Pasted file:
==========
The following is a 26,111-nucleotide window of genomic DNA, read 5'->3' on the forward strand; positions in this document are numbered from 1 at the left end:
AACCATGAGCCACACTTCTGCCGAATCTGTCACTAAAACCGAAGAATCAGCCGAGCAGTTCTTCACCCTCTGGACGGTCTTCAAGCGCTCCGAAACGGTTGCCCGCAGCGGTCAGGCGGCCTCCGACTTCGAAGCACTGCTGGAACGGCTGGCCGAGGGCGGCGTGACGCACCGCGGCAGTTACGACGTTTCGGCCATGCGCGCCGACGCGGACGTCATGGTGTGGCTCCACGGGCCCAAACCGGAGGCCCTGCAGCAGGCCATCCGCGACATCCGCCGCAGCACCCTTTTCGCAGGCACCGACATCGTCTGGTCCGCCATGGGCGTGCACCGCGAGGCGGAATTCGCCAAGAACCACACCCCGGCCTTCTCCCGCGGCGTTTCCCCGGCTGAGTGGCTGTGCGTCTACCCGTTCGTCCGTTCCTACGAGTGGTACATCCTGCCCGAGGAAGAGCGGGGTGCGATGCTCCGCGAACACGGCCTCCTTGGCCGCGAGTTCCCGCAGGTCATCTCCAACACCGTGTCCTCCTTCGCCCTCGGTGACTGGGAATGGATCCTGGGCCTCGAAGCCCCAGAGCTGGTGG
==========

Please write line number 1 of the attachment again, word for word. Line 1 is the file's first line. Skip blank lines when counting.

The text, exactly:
The following is a 26,111-nucleotide window of genomic DNA, read 5'->3' on the forward strand; positions in this document are numbered from 1 at the left end: